Again he rouses from his moping fits,
But seeks not now the harlot and the bowl.
Onward he flies, nor fixed as yet the goal
Where he shall rest him on his pilgrimage;
And o’er him many changing scenes must roll,
Ere toil his thirst for travel can assuage,
Or he shall calm his breast, or learn experience sage.
Byronic heroes, like Childe Harold, are moody and restless. There will be much traveling, until toil ends his wanderlust, or until he calms down or obtains wisdom. Speaking of toil, I assume he’s referring to the strain of travel, because as far as I can tell, Byron never had to work at a real job.
Yet Mafra shall one moment claim delay,
Where dwelt of yore the Lusians’ luckless queen;
And church and court did mingle their array,
And mass and revel were alternate seen;
Lordlings and freres—ill-sorted fry, I ween!
But here the Babylonian whore had built
A dome, where flaunts she in such glorious sheen,
That men forget the blood which she hath spilt,
And bow the knee to Pomp that loves to garnish guilt.
Mafra is northwest of Lisbon, site of the Palacio de Mafra.
fry = individuals; members of a group or class
ween = believe (another archaic word)
Why was the Maria I a luckless queen? Well, according to a footnote I found on Google Books: “The queen laboured under a kind of melancholy derangement, from which she never recovered.” Another footnote from an 1899 edition, edited by Earnest Hertley Coleridge, said that it was the death of her husband, combined with the death of her favorite confessor, and the death of her son that “turned her brain.” Although that fact that she married her uncle, Pedro III, makes me wonder whether she was all there to begin with.
O’er vales that teem with fruits, romantic hills,
(Oh that such hills upheld a free-born race!)
Whereon to gaze the eye with joyaunce fills,
Childe Harold wends through many a pleasant place.
Though sluggards deem it but a foolish chase,
And marvel men should quit their easy chair,
The toilsome way, and long, long league to trace.
Oh, there is sweetness in the mountain air
And life, that bloated Ease can never hope to share.
Oh, there is sweetness in the mountain air And life, that bloated Ease can never hope to share.
More bleak to view the hills at length recede,
And, less luxuriant, smoother vales extend:
Immense horizon-bounded plains succeed!
Far as the eye discerns, withouten end,
Spain’s realms appear, whereon her shepherds tend
Flocks, whose rich fleece right well the trader knows—
Now must the pastor’s arm his lambs defend:
For Spain is compassed by unyielding foes,
And all must shield their all, or share Subjection’s woes.
Spain is surrounded by enemies! (compassed = encompassed). I give credit to Byron — why hang out in a resort when you can enter a war zone?
Where Lusitania and her Sister meet,
Deem ye what bounds the rival realms divide?
Or e’er the jealous queens of nations greet,
Doth Tayo interpose his mighty tide?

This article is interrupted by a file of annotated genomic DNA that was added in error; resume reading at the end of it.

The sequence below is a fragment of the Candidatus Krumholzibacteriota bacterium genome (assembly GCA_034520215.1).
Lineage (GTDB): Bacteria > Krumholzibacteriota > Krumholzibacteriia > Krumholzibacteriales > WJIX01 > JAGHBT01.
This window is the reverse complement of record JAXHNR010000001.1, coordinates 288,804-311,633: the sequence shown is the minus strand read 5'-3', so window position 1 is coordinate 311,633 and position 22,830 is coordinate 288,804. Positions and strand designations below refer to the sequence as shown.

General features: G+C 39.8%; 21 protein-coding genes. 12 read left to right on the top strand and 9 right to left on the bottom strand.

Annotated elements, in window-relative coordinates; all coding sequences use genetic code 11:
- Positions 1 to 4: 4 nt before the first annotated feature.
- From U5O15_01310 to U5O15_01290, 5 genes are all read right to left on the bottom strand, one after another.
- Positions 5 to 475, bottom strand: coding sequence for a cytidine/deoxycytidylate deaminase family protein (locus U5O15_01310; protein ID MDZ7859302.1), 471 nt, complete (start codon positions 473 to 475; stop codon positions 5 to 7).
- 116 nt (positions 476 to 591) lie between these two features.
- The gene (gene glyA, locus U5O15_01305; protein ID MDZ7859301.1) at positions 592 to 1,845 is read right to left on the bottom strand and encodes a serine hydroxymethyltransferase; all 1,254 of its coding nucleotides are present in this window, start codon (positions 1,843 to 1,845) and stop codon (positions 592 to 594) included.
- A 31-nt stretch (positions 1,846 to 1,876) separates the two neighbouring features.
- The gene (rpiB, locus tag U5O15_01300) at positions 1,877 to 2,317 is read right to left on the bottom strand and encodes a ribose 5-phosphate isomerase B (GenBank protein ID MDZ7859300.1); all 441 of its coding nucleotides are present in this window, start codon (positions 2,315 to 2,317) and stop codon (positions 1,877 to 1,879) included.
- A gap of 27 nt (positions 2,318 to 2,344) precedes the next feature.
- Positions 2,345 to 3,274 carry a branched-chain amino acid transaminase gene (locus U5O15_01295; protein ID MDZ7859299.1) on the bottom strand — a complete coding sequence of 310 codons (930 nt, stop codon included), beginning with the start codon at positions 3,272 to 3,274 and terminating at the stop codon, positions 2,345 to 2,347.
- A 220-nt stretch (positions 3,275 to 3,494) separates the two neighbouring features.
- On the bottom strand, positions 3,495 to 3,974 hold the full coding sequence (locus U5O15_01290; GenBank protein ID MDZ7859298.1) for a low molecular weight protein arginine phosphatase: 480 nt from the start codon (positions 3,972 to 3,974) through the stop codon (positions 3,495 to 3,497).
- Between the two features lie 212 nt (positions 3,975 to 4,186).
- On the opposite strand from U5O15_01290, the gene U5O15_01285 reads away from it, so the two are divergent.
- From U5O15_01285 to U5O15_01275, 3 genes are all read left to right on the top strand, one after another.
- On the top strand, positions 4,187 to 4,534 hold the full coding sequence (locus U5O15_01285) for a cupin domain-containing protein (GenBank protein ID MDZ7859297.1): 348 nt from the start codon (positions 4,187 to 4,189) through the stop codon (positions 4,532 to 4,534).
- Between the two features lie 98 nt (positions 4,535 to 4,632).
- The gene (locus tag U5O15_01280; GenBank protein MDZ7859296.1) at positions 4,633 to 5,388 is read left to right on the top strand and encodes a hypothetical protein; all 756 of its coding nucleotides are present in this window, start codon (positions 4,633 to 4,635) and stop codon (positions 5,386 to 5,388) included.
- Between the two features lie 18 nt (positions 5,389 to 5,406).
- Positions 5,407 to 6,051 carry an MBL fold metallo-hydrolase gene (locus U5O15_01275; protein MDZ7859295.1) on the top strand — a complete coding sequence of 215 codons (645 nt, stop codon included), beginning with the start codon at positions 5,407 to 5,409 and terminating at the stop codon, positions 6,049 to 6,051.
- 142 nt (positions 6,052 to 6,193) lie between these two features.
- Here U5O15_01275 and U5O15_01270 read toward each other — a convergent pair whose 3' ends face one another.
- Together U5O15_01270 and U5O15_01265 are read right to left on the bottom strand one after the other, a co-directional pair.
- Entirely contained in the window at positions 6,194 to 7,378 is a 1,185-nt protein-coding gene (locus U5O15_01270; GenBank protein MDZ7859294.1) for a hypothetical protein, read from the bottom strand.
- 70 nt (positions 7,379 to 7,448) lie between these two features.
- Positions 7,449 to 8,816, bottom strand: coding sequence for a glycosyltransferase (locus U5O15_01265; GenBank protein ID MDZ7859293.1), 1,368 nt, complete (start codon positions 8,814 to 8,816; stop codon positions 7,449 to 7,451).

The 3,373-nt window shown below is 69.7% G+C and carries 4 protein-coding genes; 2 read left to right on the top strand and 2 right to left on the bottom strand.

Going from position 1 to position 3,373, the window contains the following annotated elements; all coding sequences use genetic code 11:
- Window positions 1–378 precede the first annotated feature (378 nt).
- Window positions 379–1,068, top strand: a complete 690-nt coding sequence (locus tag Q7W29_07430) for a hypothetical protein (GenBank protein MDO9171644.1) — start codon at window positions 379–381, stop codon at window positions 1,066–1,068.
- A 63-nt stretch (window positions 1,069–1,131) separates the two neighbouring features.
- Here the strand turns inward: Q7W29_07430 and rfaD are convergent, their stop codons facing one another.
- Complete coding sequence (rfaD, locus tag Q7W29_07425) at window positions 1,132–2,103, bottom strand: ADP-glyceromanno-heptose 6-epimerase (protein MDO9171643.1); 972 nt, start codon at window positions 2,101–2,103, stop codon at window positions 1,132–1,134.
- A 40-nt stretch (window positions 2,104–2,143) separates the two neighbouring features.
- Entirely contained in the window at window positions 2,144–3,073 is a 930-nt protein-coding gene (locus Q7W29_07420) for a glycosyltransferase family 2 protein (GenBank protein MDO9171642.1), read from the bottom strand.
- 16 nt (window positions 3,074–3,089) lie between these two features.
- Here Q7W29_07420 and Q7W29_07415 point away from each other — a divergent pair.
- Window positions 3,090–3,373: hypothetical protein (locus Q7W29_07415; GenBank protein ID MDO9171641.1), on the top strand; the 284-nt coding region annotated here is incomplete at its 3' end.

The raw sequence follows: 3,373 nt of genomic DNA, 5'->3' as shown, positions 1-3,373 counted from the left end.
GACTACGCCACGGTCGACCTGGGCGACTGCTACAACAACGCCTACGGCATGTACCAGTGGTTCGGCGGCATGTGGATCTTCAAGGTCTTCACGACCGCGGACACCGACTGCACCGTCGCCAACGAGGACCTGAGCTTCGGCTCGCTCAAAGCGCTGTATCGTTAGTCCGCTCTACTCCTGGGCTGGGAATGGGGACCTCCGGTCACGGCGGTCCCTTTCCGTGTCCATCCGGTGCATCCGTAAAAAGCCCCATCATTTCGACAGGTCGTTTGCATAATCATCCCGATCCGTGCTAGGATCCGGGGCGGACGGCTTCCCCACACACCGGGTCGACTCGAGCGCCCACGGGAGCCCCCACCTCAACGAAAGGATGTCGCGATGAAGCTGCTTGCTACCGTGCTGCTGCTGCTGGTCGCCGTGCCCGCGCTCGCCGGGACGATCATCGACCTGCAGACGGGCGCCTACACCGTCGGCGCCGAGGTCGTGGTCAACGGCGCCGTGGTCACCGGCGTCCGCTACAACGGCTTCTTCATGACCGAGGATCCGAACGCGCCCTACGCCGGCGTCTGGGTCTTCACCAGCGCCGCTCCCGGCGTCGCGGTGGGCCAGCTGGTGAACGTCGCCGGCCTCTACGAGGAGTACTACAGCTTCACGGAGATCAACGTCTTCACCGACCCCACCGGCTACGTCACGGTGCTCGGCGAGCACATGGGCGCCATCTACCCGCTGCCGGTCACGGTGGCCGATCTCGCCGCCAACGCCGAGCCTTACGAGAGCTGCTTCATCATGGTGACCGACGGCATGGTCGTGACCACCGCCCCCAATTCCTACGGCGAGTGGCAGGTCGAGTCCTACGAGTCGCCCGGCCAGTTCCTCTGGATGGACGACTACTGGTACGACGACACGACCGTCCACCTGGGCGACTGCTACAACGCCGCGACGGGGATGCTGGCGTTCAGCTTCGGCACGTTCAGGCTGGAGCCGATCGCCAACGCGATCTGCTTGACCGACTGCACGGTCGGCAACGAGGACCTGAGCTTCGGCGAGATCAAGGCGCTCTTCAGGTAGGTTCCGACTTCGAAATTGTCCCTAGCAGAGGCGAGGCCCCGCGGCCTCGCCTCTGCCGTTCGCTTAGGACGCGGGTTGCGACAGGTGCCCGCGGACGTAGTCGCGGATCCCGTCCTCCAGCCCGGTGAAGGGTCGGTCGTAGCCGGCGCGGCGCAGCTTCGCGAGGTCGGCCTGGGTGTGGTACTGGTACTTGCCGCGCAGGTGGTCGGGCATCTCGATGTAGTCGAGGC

Or dark sierras rise in craggy pride?
Or fence of art, like China’s vasty wall?—
Ne barrier wall, ne river deep and wide,
Ne horrid crags, nor mountains dark and tall
Rise like the rocks that part Hispania’s land from Gaul
Unlike the barrier that separates “Hispania’s land from Gaul” [Spain from France], there is no geographic barrier that separates “Lusitania and her Sister” [Spain and Portugal].
dark sierras = long jagged mountain chains. The word applies especially to mountain ranges having irregular or serrated outlines. (From Spanish serra, or saw.)
Tayo = Tajo, the largest river of the Iberian peninsula.
But these between a silver streamlet glides,
And scarce a name distinguisheth the brook,
Though rival kingdoms press its verdant sides.
Here leans the idle shepherd on his crook,
And vacant on the rippling waves doth look,
That peaceful still ‘twixt bitterest foemen flow:
For proud each peasant as the noblest duke:
Well doth the Spanish hind the difference know
‘Twixt him and Lusian slave, the lowest of the low.
the “silver streamlet” = the 1899 edition says this is the Caia River, a tributary of the Guadiana, mentioned next.
hind = by this word, Byron is referring to farmhands or rustics. Again with the bashing of the Lusians!
But ere the mingling bounds have far been passed,
Dark Guadiana rolls his power along
In sullen billows, murmuring and vast,
So noted ancient roundelays among.
Whilome upon his banks did legions throng
Of Moor and Knight, in mailed splendour drest;
Here ceased the swift their race, here sunk the strong;
The Paynim turban and the Christian crest
Mixed on the bleeding stream, by floating hosts oppressed.
roundelay = a song or poem with a refrain
Muslim and Christian forces clashed on the banks of the Guadiana. Byron’s eyes always seem to see past and present simultaneously.
Next up (if I have the energy) – Byron arrives in Spain.
The Guadiana river near Serpa, Portugal. (Photo credit: Wikipedia)